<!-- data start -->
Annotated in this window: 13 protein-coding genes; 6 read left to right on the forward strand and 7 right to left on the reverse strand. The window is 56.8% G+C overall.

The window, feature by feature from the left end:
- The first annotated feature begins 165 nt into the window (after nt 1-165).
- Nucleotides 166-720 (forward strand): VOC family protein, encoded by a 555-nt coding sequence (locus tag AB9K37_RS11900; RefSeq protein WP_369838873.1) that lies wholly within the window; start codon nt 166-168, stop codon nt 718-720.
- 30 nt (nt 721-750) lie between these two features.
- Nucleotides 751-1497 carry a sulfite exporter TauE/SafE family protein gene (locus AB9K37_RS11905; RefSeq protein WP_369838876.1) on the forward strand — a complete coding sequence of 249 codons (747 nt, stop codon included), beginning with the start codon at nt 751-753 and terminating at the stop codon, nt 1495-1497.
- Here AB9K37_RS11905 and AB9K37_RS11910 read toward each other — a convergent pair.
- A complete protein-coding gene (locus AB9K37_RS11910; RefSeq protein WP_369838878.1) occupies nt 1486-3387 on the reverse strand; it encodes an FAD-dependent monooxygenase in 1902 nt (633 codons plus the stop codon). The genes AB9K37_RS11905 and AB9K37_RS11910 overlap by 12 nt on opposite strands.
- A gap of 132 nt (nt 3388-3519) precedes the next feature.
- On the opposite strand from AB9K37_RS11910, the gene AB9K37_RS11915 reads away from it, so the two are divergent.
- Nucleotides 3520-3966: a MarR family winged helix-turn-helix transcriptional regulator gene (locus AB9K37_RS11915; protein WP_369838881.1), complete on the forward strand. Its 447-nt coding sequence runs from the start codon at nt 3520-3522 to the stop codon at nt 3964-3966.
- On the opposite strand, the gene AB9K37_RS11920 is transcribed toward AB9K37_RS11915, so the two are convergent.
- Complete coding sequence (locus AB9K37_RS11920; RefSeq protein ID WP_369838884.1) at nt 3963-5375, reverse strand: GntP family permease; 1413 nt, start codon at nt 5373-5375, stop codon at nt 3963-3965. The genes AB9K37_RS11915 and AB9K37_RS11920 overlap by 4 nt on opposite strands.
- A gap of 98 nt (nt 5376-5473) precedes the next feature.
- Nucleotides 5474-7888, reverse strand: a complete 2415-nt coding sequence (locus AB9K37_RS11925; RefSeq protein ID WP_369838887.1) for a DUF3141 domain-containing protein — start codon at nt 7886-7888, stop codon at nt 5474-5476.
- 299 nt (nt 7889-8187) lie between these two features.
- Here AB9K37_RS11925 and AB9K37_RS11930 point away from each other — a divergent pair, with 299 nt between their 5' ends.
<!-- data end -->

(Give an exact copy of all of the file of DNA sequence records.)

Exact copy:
Annotated in this window: 13 protein-coding genes; 6 read left to right on the forward strand and 7 right to left on the reverse strand. The window is 56.8% G+C overall.

The window, feature by feature from the left end:
- The first annotated feature begins 165 nt into the window (after nt 1-165).
- Nucleotides 166-720 (forward strand): VOC family protein, encoded by a 555-nt coding sequence (locus tag AB9K37_RS11900; RefSeq protein WP_369838873.1) that lies wholly within the window; start codon nt 166-168, stop codon nt 718-720.
- 30 nt (nt 721-750) lie between these two features.
- Nucleotides 751-1497 carry a sulfite exporter TauE/SafE family protein gene (locus AB9K37_RS11905; RefSeq protein WP_369838876.1) on the forward strand — a complete coding sequence of 249 codons (747 nt, stop codon included), beginning with the start codon at nt 751-753 and terminating at the stop codon, nt 1495-1497.
- Here AB9K37_RS11905 and AB9K37_RS11910 read toward each other — a convergent pair.
- A complete protein-coding gene (locus AB9K37_RS11910; RefSeq protein WP_369838878.1) occupies nt 1486-3387 on the reverse strand; it encodes an FAD-dependent monooxygenase in 1902 nt (633 codons plus the stop codon). The genes AB9K37_RS11905 and AB9K37_RS11910 overlap by 12 nt on opposite strands.
- A gap of 132 nt (nt 3388-3519) precedes the next feature.
- On the opposite strand from AB9K37_RS11910, the gene AB9K37_RS11915 reads away from it, so the two are divergent.
- Nucleotides 3520-3966: a MarR family winged helix-turn-helix transcriptional regulator gene (locus AB9K37_RS11915; protein WP_369838881.1), complete on the forward strand. Its 447-nt coding sequence runs from the start codon at nt 3520-3522 to the stop codon at nt 3964-3966.
- On the opposite strand, the gene AB9K37_RS11920 is transcribed toward AB9K37_RS11915, so the two are convergent.
- Complete coding sequence (locus AB9K37_RS11920; RefSeq protein ID WP_369838884.1) at nt 3963-5375, reverse strand: GntP family permease; 1413 nt, start codon at nt 5373-5375, stop codon at nt 3963-3965. The genes AB9K37_RS11915 and AB9K37_RS11920 overlap by 4 nt on opposite strands.
- A gap of 98 nt (nt 5376-5473) precedes the next feature.
- Nucleotides 5474-7888, reverse strand: a complete 2415-nt coding sequence (locus AB9K37_RS11925; RefSeq protein ID WP_369838887.1) for a DUF3141 domain-containing protein — start codon at nt 7886-7888, stop codon at nt 5474-5476.
- 299 nt (nt 7889-8187) lie between these two features.
- Here AB9K37_RS11925 and AB9K37_RS11930 point away from each other — a divergent pair, with 299 nt between their 5' ends.